Should You Buy Palladium Coins?


In our last blog we discussed whether gold is a safe haven for investors. Because inflation is increasing noticeably, many people are looking for solid investments that will keep their value over time if the dollar loses more of its value or there is more stock market volatility. One of these investments is precious metals. Gold and silver coins are traditional choices, but there are others, like platinum and palladium, that are newer and rarer. In this blog we will talk about palladium and the reasons people choose to purchase palladium coins and bullion. 

Palladium: a New Discovery

Gold has been mined and used as a precious metal for the full length of human history, and silver as well. Palladium, however, was only discovered in 1803. Over time this metal has become more valuable because of its uses in science and technology. It’s both malleable and durable. For its desirable chemical properties, it’s used to make jewelry, electronics, and dental crowns and fillings. It’s also in high demand by the automotive industry which uses it to make catalytic converters

Because the demand for palladium currently outpaces the supply, palladium bullion and coins have become much more valuable in recent years. In fact, during the past 5 years it has far outperformed gold as an asset. Looking forward, prices are forecast to remain high. 

Palladium vs. Platinum 

How does palladium compare to platinum? They are both rare, silver white metals that do not tarnish over time. Both are primarily mined in South Africa and Russia, and both have been in demand for use by the auto industry which is facing more stringent environmental regulations on emissions. Strikes and geopolitical issues have hampered and may continue to hamper the mining of these metals. The war in Ukraine may also impede the use of Russian palladium for minting.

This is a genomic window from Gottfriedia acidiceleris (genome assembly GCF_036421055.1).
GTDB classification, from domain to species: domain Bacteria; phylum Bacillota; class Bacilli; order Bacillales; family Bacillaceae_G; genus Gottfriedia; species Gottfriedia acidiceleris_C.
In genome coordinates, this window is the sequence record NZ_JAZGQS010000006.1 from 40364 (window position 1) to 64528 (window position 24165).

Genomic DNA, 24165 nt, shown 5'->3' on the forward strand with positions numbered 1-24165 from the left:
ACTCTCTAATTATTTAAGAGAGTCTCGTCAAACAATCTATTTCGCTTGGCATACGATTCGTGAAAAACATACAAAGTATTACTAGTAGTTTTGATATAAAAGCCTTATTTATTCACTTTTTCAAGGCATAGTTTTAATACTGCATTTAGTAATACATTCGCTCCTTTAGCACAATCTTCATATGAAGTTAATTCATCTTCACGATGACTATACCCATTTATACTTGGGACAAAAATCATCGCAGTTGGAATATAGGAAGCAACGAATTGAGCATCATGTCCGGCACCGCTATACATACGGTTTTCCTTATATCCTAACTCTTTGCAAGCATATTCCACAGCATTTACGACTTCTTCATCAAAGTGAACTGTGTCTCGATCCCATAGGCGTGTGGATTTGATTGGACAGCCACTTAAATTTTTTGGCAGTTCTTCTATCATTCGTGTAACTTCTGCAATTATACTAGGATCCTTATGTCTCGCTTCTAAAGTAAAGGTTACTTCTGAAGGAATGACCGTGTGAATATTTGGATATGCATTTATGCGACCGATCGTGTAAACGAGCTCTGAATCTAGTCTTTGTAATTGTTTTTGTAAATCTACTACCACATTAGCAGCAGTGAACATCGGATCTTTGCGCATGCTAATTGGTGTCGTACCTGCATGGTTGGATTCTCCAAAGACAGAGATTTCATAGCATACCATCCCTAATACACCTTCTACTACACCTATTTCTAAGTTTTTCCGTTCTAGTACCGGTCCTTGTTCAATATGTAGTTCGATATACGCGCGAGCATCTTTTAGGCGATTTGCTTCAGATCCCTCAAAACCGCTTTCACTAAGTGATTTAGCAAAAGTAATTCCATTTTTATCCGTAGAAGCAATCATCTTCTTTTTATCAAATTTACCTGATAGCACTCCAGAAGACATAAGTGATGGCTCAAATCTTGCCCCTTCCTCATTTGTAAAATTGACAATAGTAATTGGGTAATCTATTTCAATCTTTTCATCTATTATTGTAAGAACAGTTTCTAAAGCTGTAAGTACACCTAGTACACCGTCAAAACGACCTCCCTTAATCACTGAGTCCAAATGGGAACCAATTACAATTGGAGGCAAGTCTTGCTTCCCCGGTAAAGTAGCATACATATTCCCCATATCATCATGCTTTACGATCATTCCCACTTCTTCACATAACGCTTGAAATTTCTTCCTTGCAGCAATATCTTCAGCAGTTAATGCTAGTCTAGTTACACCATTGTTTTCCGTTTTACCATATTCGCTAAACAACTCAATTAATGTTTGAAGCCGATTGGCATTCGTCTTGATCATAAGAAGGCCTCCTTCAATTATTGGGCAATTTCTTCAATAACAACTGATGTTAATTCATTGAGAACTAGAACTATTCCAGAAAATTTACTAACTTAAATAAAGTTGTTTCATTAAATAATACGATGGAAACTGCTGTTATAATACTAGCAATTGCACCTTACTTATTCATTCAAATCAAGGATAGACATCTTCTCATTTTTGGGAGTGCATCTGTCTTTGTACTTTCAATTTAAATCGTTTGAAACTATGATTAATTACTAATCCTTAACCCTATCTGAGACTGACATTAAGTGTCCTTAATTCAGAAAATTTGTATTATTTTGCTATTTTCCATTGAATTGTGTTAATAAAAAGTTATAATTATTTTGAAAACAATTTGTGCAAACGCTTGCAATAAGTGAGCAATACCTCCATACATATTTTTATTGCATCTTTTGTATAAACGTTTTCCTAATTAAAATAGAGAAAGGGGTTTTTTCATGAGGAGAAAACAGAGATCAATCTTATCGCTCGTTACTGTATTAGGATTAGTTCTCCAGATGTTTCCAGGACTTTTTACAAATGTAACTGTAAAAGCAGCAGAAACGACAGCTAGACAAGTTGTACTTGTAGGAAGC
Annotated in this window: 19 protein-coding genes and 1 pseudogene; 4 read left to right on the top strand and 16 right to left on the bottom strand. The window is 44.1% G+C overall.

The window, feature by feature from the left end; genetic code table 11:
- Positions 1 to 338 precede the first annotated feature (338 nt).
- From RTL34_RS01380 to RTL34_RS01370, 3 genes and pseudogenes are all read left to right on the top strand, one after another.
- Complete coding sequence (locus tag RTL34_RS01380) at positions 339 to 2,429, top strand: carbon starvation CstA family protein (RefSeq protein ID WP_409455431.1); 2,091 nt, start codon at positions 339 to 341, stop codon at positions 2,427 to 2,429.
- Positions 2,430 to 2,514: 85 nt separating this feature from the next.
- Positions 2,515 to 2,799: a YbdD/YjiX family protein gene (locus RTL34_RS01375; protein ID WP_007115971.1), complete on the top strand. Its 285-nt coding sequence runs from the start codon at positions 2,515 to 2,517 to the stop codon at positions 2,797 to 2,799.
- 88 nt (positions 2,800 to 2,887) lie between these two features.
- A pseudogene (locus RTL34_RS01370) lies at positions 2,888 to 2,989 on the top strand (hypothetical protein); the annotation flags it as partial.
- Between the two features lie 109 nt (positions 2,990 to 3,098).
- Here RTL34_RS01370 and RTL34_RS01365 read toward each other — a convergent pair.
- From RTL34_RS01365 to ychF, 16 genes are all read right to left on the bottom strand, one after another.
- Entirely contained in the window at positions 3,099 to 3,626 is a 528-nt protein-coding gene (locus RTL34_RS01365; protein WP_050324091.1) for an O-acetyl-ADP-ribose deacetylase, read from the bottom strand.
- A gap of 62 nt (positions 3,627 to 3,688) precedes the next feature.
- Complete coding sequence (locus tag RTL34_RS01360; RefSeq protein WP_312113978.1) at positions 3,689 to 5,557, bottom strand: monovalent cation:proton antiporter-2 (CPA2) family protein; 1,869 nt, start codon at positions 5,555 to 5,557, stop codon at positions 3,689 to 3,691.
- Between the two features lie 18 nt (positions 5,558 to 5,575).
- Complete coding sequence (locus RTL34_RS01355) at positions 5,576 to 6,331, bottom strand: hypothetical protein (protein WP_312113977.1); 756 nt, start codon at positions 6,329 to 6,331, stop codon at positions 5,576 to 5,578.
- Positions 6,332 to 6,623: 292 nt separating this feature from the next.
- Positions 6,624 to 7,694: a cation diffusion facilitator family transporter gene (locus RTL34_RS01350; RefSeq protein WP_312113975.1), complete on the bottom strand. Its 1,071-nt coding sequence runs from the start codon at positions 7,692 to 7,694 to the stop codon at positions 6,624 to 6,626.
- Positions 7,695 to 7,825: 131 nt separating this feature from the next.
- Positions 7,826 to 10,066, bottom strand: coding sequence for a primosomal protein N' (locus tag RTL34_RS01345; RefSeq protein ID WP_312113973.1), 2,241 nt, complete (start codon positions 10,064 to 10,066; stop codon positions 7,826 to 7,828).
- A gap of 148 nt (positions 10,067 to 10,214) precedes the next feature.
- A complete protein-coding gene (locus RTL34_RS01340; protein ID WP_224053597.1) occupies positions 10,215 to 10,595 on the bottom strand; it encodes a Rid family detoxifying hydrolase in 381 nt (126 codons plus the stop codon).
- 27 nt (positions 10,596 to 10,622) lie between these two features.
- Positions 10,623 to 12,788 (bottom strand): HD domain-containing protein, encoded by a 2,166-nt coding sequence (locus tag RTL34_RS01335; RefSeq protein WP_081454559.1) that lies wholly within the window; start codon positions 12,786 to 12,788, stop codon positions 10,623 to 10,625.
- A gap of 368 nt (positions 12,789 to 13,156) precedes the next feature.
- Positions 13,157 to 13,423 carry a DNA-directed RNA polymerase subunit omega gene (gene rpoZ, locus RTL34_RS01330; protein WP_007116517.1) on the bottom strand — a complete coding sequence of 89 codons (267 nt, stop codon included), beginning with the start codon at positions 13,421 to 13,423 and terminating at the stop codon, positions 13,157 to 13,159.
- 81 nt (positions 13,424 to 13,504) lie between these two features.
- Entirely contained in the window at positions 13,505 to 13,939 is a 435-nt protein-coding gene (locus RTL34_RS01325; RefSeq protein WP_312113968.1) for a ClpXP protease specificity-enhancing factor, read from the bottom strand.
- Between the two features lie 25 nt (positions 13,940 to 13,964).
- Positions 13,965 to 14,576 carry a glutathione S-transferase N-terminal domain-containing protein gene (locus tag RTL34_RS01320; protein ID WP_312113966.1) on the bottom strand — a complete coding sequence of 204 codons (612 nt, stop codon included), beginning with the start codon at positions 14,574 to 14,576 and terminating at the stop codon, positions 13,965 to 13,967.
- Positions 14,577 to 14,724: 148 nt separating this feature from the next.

Platinum is much more dense than palladium, and is more frequently used for men’s jewelry. More platinum coins have been minted and are available for purchase by collectors and investors. Both metals are often available in 10-ounce bars. 

Which Countries Have Produced Palladium Coins? 

Palladium has only been in use as a coin metal since 1966 when Sierra Leone issued the first ones. The Soviet Union produced a palladium coin in 1989 and the Russian mint followed suit after the Soviet Union dissolved. The greatest number of palladium coins have been minted there. Other countries have also issued palladium coins, primarily commemoratives, including:

  • Canada
  • France
  • China
  • Australia
  • Slovakia
  • Palau

In 2010, the U.S. Congress passed a bill authorizing the U.S. Mint to produce a one-troy-ounce palladium coin, the American Palladium Eagle. It was first issued in 2017 and has continued to be issued. In 2018 the U.S. Mint began making American Eagle 1-ounce proof palladium coins in limited edition series, and in 2020 a limited number of American Eagle 1-ounce uncirculated coins were also minted. These have proven to be popular among collectors. 

Currently palladium coins are not as popular as gold, silver, or platinum coins and are harder to acquire or sell than these coins. Palladium is seen as having less liquidity than other precious metals. However, the price per ounce for palladium is higher than gold at the moment and looks to remain that way. 

At Grand Rapids Coins we believe that palladium coins and bullion are an excellent investment choice, especially as a portfolio diversifier. If you would like more information about acquiring either coins or bars for your investment portfolio or your collection, please contact us today. We would be happy to talk over the various options with you. 

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